I suppose something that I kind of would want to hit upon, kind of we talked a little bit about financial implications. Obviously you’re not, paid to do a trial and it’s something you do voluntarily. And that’s strange. And I wonder if you were paid to do something, whether that would change your attitude towards doing it, and whether parents should be paid. You know, is it right to be paid to take part?
There is a debate there?
Yes, you know, is that right? And do your motives change? And actually would you get more people signing up? Or would you actually get less, because it’s then perceived to be more riskier if you’re being paid to do something?
That’s the problem.
So, yes, I just think that’s an interesting question. And if we’d been paid to do these things, how, how would it have affected our decision? I think for us it would have been wrong actually. And I think it needs to be something for the trials that we took part in to be done voluntarily. I think it would have been very wrong for money, because the motive becomes wrong and it changes. And also you perceive it to be something that’s risky because you’re being paid to do it. And I think it would be wrong. But I think it’s an interesting question to ask. You know, do you pay somebody for giving their time for something that actually could be hugely important, you know.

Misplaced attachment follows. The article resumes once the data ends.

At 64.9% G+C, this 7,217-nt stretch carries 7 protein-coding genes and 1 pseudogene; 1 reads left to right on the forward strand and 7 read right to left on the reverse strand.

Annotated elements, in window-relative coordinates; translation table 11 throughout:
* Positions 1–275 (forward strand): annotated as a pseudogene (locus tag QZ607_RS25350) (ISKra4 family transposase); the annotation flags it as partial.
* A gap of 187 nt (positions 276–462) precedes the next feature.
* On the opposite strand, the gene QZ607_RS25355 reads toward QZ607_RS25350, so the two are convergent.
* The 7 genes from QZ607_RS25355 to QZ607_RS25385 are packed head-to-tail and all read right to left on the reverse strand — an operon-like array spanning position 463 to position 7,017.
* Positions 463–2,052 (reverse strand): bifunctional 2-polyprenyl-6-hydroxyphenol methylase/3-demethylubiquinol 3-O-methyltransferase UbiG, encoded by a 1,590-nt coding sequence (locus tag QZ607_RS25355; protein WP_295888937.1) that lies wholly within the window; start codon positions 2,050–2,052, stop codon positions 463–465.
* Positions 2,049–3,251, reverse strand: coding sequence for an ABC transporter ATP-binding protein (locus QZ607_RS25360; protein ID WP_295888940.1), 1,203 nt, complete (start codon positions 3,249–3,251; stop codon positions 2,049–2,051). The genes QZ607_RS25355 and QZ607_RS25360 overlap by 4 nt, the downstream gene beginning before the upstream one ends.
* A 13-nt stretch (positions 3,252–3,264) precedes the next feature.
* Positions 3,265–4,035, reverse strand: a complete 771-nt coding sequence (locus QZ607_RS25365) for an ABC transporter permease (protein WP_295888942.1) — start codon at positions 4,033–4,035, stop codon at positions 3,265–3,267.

What about the young people themselves? Do you think it’s important to pay them?
I almost wonder, yes, I don’t know. Maybe. Yes, I mean maybe for an 18-year-old it is appropriate to be paid to do something. You know, maybe that is hugely important. And it would be interesting to hear what young people have to say about that actually. Because my feeling is that it’s very different and that’s a very different picture. Perhaps it is right, you know, especially if somebody is, has ongoing treatment and it’s something that they’re, you know, commit themselves to doing for x number of years, you know.